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ECONEX TOMICUS DESTRUENS (60 days) View larger



Kairomone diffusers for the attraction of both sexes of the species Tomicus destruens, with a duration of 60 days in normal field conditions...

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Data sheet

Target pest Pine beetle
Duration 60 days
OMDF register number 150/2013

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Kairomone diffusers for the attraction of both sexes of the species Tomicus destruens, with a duration of 60 days in normal field conditions.

The diffusers are blister-pack shaped, with a polyolefin layer permeable to the active ingredients, and they are packaged in an aluminium sachet with labelled specifications. Once taken out of the sachet, the diffusers do not need any activation operation. Simply place them directly in the trap. DO NOT OPEN, CUT OR PERFORATE THE BLISTERS. The appropriate emission rate is achieved by diffusion through the polyolefin layer.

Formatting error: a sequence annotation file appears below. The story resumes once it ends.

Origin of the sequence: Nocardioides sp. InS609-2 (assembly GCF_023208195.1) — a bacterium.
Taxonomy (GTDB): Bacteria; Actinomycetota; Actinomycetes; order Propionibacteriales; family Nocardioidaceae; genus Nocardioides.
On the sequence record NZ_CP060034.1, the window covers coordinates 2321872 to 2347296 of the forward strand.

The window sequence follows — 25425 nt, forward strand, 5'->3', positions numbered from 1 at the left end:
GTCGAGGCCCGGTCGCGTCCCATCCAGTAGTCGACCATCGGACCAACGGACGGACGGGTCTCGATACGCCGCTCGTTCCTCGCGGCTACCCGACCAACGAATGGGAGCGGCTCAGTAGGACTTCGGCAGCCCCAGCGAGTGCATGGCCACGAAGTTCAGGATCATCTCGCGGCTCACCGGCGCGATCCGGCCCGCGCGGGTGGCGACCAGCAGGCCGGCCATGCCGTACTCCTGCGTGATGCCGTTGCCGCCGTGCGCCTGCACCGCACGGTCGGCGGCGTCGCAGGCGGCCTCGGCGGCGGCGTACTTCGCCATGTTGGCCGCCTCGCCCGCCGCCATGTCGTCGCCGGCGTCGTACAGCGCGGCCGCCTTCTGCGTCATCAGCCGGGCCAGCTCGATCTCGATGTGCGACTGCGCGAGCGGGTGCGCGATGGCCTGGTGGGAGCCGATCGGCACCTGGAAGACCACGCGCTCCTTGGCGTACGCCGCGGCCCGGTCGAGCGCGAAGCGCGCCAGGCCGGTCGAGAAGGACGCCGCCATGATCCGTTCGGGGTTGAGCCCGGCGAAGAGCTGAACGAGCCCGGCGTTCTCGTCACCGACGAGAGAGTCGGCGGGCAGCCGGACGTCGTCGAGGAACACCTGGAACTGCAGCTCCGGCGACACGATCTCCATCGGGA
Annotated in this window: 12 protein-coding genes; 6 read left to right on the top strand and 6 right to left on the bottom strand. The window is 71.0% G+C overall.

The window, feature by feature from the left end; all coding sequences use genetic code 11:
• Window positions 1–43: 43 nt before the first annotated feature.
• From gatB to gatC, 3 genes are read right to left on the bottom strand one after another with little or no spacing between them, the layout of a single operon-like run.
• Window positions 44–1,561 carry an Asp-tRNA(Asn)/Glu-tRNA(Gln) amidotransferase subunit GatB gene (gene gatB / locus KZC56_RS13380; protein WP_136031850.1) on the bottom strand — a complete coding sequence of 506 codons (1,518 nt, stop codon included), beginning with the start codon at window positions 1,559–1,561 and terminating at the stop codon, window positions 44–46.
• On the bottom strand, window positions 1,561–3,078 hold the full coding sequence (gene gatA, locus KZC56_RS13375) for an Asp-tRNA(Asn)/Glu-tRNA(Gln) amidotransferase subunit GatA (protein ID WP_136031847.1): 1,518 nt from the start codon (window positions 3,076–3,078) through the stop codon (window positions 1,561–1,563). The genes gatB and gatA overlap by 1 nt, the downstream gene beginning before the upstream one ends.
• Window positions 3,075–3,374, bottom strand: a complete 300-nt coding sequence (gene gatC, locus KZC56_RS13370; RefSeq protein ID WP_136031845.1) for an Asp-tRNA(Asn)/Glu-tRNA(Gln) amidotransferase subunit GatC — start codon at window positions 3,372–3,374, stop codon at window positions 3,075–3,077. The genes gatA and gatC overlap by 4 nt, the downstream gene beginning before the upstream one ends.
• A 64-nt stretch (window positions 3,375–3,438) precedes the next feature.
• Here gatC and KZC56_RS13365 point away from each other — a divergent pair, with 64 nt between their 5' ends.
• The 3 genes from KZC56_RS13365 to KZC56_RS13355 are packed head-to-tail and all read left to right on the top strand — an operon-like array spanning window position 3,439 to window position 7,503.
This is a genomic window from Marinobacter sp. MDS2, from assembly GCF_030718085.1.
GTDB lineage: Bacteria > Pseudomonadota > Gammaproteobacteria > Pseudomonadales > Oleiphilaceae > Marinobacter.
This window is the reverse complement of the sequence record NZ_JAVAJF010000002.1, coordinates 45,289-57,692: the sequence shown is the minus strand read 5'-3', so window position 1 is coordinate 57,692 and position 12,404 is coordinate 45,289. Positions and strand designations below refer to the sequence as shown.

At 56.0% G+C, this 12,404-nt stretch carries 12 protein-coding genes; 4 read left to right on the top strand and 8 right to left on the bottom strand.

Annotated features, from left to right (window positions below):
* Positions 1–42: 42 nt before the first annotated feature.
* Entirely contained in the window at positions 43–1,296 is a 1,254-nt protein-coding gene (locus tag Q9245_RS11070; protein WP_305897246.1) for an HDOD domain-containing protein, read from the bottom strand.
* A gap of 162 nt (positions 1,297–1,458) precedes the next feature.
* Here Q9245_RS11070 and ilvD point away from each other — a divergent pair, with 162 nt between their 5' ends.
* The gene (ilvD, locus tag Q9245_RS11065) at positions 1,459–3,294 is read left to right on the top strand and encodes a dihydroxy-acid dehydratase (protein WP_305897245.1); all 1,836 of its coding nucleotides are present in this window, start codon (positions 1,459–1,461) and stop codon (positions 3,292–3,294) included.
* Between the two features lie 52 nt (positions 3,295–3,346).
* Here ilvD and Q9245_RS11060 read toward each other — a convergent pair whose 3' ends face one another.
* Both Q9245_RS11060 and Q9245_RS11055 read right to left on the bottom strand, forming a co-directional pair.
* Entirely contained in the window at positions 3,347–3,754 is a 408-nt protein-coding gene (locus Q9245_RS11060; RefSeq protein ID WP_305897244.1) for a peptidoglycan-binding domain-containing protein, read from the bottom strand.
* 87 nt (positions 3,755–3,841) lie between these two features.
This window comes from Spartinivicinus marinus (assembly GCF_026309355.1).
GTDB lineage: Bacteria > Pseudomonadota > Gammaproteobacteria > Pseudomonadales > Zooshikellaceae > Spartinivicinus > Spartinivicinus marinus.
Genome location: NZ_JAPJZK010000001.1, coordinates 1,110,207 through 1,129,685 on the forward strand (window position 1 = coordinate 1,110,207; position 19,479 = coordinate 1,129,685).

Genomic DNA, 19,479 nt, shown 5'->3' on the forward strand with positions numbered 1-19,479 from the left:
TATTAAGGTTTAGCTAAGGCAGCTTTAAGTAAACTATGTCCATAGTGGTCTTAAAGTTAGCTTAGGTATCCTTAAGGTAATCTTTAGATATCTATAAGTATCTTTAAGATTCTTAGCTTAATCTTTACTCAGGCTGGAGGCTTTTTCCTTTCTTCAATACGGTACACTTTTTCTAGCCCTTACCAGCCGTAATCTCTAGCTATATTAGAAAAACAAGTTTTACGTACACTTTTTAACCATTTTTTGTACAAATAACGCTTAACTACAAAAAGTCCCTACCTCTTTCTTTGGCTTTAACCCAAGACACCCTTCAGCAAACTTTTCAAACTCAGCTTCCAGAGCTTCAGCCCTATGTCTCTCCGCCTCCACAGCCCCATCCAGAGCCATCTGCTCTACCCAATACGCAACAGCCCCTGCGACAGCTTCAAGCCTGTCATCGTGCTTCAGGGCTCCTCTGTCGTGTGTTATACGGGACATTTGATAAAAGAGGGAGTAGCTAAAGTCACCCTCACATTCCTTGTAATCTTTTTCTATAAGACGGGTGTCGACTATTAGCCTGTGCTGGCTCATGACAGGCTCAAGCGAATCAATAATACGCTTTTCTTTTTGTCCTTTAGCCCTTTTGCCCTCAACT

The Tomicus genus is composed of seven species of Coleoptera from the subfamily Scolytinae (Curculionidae) that cause damage in species of the Pinus, Abies, Larix and Picea genus. They are mainly distributed in the Palearctic region, having been introduced into North America in the 1990s.

The T. destruens species are widely distributed in pine forests. It attacks P. halepensis, P. pinaster, P. pinea and exceptionally P. nigra.



T. destruens can measure between 3,5 and 4,5 mm long, they have a black head and thorax, the elytrons are chestnut brown, the same as the legs.  Oviposition takes place in the maternal galleries, in some incisions made by the female on both sides of the gallery.  The eggs are white and approximately 0,5 mm in diameter.

The number of eggs that the females lay can vary between 60 and more than 200.  The larvae are apodal, curved, and white in colour with a brown head.  When they are born they barely surpass 1 mm in length, reaching in the 4th and final larval stage the same length or slightly more than the imagoes.

The pupae live at the end of the larval galleries, inside the pupa chamber, situated in the bark or between the bark and the wood.  These pupae are whitish and you can see the appendages of the imagoes.